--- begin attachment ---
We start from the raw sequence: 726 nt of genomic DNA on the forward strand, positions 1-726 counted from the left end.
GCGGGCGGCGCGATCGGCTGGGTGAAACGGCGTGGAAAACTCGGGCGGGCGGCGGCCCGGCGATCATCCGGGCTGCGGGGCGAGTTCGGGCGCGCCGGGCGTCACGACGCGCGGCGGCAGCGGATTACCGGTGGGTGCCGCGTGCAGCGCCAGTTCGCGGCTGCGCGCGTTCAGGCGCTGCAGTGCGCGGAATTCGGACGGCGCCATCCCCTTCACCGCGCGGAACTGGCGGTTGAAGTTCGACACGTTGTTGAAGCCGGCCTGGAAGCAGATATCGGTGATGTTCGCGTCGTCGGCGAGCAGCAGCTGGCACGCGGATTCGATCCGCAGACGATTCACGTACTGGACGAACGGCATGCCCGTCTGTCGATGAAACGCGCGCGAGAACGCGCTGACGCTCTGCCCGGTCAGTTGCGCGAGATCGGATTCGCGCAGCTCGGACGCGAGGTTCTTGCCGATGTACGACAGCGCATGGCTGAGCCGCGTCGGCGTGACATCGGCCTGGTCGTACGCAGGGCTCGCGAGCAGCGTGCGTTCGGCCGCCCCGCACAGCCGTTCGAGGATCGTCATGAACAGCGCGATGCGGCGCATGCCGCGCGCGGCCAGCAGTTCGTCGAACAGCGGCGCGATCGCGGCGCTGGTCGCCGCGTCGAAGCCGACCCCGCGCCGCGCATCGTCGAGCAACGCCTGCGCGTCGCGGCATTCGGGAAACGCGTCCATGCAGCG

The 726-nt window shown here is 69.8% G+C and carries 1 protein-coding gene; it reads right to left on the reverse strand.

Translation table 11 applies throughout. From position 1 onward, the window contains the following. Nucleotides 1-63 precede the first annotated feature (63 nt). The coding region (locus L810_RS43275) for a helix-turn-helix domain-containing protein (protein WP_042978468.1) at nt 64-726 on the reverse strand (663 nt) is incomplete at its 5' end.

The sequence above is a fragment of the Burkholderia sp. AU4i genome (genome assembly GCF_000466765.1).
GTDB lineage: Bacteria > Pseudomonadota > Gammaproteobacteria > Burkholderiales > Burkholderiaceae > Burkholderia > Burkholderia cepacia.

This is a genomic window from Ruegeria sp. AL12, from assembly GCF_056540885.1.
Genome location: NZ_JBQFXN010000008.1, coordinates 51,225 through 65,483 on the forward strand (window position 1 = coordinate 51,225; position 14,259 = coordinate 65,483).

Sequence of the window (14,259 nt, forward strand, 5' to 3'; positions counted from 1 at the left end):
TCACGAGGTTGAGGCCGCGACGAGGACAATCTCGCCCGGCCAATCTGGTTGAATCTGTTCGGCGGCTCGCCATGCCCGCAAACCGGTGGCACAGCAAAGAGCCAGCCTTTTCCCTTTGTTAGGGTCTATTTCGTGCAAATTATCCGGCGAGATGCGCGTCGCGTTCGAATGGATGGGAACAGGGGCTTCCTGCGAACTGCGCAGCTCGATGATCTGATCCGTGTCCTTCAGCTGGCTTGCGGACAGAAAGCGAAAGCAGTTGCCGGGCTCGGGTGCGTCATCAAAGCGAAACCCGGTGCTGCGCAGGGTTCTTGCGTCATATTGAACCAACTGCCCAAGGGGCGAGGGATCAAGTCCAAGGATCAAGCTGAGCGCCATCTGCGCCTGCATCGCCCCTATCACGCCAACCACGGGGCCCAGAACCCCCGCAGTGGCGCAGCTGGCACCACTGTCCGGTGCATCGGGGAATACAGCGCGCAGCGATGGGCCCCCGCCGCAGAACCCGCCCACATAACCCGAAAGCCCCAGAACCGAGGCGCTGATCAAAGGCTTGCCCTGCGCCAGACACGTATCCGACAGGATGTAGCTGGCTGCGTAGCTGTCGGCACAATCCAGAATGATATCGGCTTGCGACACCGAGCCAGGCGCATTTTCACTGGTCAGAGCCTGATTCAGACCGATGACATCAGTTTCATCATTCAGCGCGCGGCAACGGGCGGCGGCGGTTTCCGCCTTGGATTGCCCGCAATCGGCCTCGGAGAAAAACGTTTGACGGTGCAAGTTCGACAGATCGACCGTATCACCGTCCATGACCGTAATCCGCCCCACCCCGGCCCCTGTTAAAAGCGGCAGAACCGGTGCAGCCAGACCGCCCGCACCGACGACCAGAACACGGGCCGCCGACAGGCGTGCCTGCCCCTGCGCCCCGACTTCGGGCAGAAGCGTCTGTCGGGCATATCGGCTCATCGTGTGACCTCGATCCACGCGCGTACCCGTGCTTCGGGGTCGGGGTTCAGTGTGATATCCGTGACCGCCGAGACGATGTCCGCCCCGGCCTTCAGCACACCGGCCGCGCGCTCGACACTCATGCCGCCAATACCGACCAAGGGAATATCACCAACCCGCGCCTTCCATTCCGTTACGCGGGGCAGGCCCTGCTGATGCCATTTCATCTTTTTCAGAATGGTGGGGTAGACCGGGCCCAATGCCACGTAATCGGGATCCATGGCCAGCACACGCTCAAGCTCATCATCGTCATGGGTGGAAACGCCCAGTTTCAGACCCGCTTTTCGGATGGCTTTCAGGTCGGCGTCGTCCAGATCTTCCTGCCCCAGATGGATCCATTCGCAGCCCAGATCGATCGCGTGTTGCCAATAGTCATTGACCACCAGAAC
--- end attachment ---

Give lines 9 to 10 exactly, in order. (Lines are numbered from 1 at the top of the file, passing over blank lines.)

Sequence of the window (14,259 nt, forward strand, 5' to 3'; positions counted from 1 at the left end):
TCACGAGGTTGAGGCCGCGACGAGGACAATCTCGCCCGGCCAATCTGGTTGAATCTGTTCGGCGGCTCGCCATGCCCGCAAACCGGTGGCACAGCAAAGAGCCAGCCTTTTCCCTTTGTTAGGGTCTATTTCGTGCAAATTATCCGGCGAGATGCGCGTCGCGTTCGAATGGATGGGAACAGGGGCTTCCTGCGAACTGCGCAGCTCGATGATCTGATCCGTGTCCTTCAGCTGGCTTGCGGACAGAAAGCGAAAGCAGTTGCCGGGCTCGGGTGCGTCATCAAAGCGAAACCCGGTGCTGCGCAGGGTTCTTGCGTCATATTGAACCAACTGCCCAAGGGGCGAGGGATCAAGTCCAAGGATCAAGCTGAGCGCCATCTGCGCCTGCATCGCCCCTATCACGCCAACCACGGGGCCCAGAACCCCCGCAGTGGCGCAGCTGGCACCACTGTCCGGTGCATCGGGGAATACAGCGCGCAGCGATGGGCCCCCGCCGCAGAACCCGCCCACATAACCCGAAAGCCCCAGAACCGAGGCGCTGATCAAAGGCTTGCCCTGCGCCAGACACGTATCCGACAGGATGTAGCTGGCTGCGTAGCTGTCGGCACAATCCAGAATGATATCGGCTTGCGACACCGAGCCAGGCGCATTTTCACTGGTCAGAGCCTGATTCAGACCGATGACATCAGTTTCATCATTCAGCGCGCGGCAACGGGCGGCGGCGGTTTCCGCCTTGGATTGCCCGCAATCGGCCTCGGAGAAAAACGTTTGACGGTGCAAGTTCGACAGATCGACCGTATCACCGTCCATGACCGTAATCCGCCCCACCCCGGCCCCTGTTAAAAGCGGCAGAACCGGTGCAGCCAGACCGCCCGCACCGACGACCAGAACACGGGCCGCCGACAGGCGTGCCTGCCCCTGCGCCCCGACTTCGGGCAGAAGCGTCTGTCGGGCATATCGGCTCATCGTGTGACCTCGATCCACGCGCGTACCCGTGCTTCGGGGTCGGGGTTCAGTGTGATATCCGTGACCGCCGAGACGATGTCCGCCCCGGCCTTCAGCACACCGGCCGCGCGCTCGACACTCATGCCGCCAATACCGACCAAGGGAATATCACCAACCCGCGCCTTCCATTCCGTTACGCGGGGCAGGCCCTGCTGATGCCATTTCATCTTTTTCAGAATGGTGGGGTAGACCGGGCCCAATGCCACGTAATCGGGATCCATGGCCAGCACACGCTCAAGCTCATCATCGTCATGGGTGGAAACGCCCAGTTTCAGACCCGCTTTTCGGATGGCTTTCAGGTCGGCGTCGTCCAGATCTTCCTGCCCCAGATGGATCCATTCGCAGCCCAGATCGATCGCGTGTTGCCAATAGTCATTGACCACCAGAAC